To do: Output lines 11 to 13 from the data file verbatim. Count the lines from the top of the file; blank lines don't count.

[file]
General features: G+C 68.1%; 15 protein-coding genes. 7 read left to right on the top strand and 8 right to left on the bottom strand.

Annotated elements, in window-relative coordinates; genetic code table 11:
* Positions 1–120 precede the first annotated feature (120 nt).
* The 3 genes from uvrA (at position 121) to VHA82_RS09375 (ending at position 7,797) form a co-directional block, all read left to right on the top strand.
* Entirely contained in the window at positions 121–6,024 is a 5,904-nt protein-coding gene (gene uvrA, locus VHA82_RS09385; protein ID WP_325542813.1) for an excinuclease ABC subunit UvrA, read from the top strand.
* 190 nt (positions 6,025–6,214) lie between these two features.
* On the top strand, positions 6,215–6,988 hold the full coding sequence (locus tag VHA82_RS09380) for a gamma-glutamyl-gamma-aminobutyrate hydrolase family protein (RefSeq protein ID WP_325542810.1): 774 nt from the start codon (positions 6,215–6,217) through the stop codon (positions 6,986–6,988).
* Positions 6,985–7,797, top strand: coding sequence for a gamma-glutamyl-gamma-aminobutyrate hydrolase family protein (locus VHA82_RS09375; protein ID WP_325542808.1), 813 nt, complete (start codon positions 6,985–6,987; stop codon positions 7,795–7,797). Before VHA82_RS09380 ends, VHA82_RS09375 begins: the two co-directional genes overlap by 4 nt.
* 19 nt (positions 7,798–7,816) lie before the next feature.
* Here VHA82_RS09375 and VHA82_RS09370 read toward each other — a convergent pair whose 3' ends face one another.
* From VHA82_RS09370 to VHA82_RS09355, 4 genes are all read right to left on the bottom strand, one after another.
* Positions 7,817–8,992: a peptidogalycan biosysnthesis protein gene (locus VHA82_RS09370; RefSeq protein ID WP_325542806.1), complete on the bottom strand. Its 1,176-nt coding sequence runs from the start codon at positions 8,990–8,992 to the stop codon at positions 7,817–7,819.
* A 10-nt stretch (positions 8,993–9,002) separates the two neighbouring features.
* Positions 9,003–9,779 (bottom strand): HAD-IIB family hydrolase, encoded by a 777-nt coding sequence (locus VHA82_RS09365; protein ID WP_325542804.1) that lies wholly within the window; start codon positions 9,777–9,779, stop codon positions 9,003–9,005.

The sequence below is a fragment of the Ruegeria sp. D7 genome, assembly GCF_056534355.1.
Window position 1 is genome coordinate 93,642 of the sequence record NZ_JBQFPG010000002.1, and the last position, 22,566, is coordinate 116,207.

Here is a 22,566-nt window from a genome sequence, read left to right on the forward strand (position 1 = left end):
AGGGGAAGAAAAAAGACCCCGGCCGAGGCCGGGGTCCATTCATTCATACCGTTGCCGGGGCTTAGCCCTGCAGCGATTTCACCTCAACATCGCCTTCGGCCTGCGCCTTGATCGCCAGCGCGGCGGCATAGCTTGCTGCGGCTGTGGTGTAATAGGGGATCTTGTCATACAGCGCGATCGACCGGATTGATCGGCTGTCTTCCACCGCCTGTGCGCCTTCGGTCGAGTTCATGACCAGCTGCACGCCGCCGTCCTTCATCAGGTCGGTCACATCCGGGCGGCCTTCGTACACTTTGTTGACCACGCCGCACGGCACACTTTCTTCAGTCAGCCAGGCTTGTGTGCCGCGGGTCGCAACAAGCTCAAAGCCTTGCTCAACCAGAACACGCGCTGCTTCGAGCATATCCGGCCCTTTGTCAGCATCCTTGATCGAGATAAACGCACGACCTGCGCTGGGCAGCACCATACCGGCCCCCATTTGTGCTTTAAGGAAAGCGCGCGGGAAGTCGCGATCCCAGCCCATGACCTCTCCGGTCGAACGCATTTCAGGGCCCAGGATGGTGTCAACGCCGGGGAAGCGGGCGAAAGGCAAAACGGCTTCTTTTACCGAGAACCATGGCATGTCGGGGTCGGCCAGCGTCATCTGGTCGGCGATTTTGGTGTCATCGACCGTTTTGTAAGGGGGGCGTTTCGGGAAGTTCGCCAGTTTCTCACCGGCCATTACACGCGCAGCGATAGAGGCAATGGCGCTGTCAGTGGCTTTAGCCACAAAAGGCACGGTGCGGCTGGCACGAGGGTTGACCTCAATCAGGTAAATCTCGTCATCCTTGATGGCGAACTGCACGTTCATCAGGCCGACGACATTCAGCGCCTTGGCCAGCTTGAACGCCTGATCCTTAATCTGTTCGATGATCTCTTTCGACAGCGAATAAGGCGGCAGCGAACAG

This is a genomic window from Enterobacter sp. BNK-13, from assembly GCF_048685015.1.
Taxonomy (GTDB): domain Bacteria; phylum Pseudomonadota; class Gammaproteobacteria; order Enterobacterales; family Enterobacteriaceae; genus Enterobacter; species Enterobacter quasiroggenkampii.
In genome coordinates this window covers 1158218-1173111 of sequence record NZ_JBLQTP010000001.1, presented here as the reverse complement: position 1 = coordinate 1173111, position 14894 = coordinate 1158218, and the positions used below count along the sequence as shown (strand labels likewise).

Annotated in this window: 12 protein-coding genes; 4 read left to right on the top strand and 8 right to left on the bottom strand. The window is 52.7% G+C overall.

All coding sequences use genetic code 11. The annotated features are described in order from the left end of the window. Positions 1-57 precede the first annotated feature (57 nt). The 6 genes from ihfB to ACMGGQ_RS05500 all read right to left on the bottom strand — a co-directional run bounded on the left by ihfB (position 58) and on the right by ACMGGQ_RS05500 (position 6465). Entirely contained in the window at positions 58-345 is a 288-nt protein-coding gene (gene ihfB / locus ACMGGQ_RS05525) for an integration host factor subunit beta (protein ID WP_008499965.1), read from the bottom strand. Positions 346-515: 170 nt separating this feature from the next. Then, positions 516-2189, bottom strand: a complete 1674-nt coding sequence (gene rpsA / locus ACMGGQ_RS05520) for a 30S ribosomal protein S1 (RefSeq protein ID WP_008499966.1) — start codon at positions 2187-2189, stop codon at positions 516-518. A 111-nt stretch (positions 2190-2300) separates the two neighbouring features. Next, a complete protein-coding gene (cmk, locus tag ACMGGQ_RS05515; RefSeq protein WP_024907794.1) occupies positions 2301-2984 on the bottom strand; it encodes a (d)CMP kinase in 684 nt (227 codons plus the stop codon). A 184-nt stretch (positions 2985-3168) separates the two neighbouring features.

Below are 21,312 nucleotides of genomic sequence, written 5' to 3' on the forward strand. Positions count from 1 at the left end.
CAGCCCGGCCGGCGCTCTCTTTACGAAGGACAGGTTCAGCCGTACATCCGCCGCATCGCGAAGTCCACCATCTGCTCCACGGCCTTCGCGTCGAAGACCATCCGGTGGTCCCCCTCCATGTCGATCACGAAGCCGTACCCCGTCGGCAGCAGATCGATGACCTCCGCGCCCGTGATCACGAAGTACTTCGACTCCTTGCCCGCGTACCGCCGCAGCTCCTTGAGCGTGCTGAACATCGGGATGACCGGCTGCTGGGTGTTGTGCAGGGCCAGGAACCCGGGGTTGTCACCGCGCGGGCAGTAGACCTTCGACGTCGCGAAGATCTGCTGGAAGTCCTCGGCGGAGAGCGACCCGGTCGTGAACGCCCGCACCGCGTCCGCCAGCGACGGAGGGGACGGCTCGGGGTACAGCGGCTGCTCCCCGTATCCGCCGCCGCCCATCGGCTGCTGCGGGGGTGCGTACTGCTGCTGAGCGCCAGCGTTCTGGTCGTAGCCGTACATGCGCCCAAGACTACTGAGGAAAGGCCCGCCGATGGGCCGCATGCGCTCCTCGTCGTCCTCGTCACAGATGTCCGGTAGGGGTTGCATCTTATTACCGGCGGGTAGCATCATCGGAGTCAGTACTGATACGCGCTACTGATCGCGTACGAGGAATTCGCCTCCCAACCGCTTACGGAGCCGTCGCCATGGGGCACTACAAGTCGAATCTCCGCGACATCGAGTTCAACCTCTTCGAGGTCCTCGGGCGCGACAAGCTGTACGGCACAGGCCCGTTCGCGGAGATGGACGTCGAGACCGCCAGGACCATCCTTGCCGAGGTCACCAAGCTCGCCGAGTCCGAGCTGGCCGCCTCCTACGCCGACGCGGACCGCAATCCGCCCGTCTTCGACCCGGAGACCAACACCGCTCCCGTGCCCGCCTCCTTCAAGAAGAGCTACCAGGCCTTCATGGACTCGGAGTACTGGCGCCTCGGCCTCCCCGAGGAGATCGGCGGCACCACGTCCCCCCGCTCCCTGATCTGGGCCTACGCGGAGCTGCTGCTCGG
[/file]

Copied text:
* From VHA82_RS09370 to VHA82_RS09355, 4 genes are all read right to left on the bottom strand, one after another.
* Positions 7,817–8,992: a peptidogalycan biosysnthesis protein gene (locus VHA82_RS09370; RefSeq protein ID WP_325542806.1), complete on the bottom strand. Its 1,176-nt coding sequence runs from the start codon at positions 8,990–8,992 to the stop codon at positions 7,817–7,819.
* A 10-nt stretch (positions 8,993–9,002) separates the two neighbouring features.